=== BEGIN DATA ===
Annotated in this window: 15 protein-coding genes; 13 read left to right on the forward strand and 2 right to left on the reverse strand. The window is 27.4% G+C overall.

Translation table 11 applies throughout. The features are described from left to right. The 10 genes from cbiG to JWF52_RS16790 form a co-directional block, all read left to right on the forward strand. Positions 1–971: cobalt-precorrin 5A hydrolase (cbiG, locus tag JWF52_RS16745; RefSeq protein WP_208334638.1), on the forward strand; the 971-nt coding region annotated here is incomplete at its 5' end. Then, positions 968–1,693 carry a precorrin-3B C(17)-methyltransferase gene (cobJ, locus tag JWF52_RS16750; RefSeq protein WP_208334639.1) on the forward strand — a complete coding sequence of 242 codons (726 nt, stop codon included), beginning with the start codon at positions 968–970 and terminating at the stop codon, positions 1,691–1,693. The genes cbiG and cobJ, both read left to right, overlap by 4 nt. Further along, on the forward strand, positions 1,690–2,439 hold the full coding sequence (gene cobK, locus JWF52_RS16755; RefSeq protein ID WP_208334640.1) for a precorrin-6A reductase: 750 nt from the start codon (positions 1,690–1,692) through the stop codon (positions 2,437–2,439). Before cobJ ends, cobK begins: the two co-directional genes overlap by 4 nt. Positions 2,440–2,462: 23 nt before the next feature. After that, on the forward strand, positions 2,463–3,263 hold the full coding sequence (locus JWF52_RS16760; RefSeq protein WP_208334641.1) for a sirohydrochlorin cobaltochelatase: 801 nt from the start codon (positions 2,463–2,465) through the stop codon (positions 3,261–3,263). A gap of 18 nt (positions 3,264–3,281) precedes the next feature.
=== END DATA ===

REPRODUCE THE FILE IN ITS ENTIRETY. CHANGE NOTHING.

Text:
Annotated in this window: 15 protein-coding genes; 13 read left to right on the forward strand and 2 right to left on the reverse strand. The window is 27.4% G+C overall.

Translation table 11 applies throughout. The features are described from left to right. The 10 genes from cbiG to JWF52_RS16790 form a co-directional block, all read left to right on the forward strand. Positions 1–971: cobalt-precorrin 5A hydrolase (cbiG, locus tag JWF52_RS16745; RefSeq protein WP_208334638.1), on the forward strand; the 971-nt coding region annotated here is incomplete at its 5' end. Then, positions 968–1,693 carry a precorrin-3B C(17)-methyltransferase gene (cobJ, locus tag JWF52_RS16750; RefSeq protein WP_208334639.1) on the forward strand — a complete coding sequence of 242 codons (726 nt, stop codon included), beginning with the start codon at positions 968–970 and terminating at the stop codon, positions 1,691–1,693. The genes cbiG and cobJ, both read left to right, overlap by 4 nt. Further along, on the forward strand, positions 1,690–2,439 hold the full coding sequence (gene cobK, locus JWF52_RS16755; RefSeq protein ID WP_208334640.1) for a precorrin-6A reductase: 750 nt from the start codon (positions 1,690–1,692) through the stop codon (positions 2,437–2,439). Before cobJ ends, cobK begins: the two co-directional genes overlap by 4 nt. Positions 2,440–2,462: 23 nt before the next feature. After that, on the forward strand, positions 2,463–3,263 hold the full coding sequence (locus JWF52_RS16760; RefSeq protein WP_208334641.1) for a sirohydrochlorin cobaltochelatase: 801 nt from the start codon (positions 2,463–2,465) through the stop codon (positions 3,261–3,263). A gap of 18 nt (positions 3,264–3,281) precedes the next feature.